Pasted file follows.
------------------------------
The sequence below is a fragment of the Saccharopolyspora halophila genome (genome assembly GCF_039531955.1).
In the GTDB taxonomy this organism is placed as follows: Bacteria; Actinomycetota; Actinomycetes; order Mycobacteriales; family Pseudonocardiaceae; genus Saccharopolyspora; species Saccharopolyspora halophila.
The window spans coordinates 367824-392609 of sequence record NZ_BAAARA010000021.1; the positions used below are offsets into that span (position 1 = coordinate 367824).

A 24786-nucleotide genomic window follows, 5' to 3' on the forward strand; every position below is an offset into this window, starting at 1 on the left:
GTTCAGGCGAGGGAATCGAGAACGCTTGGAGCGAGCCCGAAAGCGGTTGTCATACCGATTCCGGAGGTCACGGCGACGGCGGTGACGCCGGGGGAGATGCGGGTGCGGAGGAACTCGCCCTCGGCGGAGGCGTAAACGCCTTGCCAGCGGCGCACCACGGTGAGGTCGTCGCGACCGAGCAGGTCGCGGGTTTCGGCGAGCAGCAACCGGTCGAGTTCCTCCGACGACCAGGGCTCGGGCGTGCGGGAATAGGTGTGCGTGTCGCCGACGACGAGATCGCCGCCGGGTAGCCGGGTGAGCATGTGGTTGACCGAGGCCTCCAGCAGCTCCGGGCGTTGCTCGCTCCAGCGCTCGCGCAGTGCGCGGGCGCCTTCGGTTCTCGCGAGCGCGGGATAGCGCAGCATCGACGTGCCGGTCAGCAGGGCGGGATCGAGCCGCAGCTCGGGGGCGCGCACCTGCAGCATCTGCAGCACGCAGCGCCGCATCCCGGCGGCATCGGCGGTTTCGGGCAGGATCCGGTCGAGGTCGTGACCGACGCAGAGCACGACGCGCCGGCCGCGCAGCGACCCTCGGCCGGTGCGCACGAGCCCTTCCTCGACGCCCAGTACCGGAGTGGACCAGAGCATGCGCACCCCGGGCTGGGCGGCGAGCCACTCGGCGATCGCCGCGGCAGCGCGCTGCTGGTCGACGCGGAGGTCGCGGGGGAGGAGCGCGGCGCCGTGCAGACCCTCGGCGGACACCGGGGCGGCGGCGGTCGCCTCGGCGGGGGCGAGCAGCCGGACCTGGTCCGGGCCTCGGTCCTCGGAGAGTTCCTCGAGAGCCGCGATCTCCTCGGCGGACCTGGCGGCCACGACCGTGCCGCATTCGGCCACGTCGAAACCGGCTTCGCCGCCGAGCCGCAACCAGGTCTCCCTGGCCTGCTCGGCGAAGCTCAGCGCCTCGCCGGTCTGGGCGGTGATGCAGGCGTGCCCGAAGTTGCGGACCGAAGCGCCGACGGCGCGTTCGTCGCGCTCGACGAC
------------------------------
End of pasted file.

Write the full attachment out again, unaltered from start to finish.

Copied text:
The sequence below is a fragment of the Saccharopolyspora halophila genome (genome assembly GCF_039531955.1).
In the GTDB taxonomy this organism is placed as follows: Bacteria; Actinomycetota; Actinomycetes; order Mycobacteriales; family Pseudonocardiaceae; genus Saccharopolyspora; species Saccharopolyspora halophila.
The window spans coordinates 367824-392609 of sequence record NZ_BAAARA010000021.1; the positions used below are offsets into that span (position 1 = coordinate 367824).

A 24786-nucleotide genomic window follows, 5' to 3' on the forward strand; every position below is an offset into this window, starting at 1 on the left:
GTTCAGGCGAGGGAATCGAGAACGCTTGGAGCGAGCCCGAAAGCGGTTGTCATACCGATTCCGGAGGTCACGGCGACGGCGGTGACGCCGGGGGAGATGCGGGTGCGGAGGAACTCGCCCTCGGCGGAGGCGTAAACGCCTTGCCAGCGGCGCACCACGGTGAGGTCGTCGCGACCGAGCAGGTCGCGGGTTTCGGCGAGCAGCAACCGGTCGAGTTCCTCCGACGACCAGGGCTCGGGCGTGCGGGAATAGGTGTGCGTGTCGCCGACGACGAGATCGCCGCCGGGTAGCCGGGTGAGCATGTGGTTGACCGAGGCCTCCAGCAGCTCCGGGCGTTGCTCGCTCCAGCGCTCGCGCAGTGCGCGGGCGCCTTCGGTTCTCGCGAGCGCGGGATAGCGCAGCATCGACGTGCCGGTCAGCAGGGCGGGATCGAGCCGCAGCTCGGGGGCGCGCACCTGCAGCATCTGCAGCACGCAGCGCCGCATCCCGGCGGCATCGGCGGTTTCGGGCAGGATCCGGTCGAGGTCGTGACCGACGCAGAGCACGACGCGCCGGCCGCGCAGCGACCCTCGGCCGGTGCGCACGAGCCCTTCCTCGACGCCCAGTACCGGAGTGGACCAGAGCATGCGCACCCCGGGCTGGGCGGCGAGCCACTCGGCGATCGCCGCGGCAGCGCGCTGCTGGTCGACGCGGAGGTCGCGGGGGAGGAGCGCGGCGCCGTGCAGACCCTCGGCGGACACCGGGGCGGCGGCGGTCGCCTCGGCGGGGGCGAGCAGCCGGACCTGGTCCGGGCCTCGGTCCTCGGAGAGTTCCTCGAGAGCCGCGATCTCCTCGGCGGACCTGGCGGCCACGACCGTGCCGCATTCGGCCACGTCGAAACCGGCTTCGCCGCCGAGCCGCAACCAGGTCTCCCTGGCCTGCTCGGCGAAGCTCAGCGCCTCGCCGGTCTGGGCGGTGATGCAGGCGTGCCCGAAGTTGCGGACCGAAGCGCCGACGGCGCGTTCGTCGCGCTCGACGAC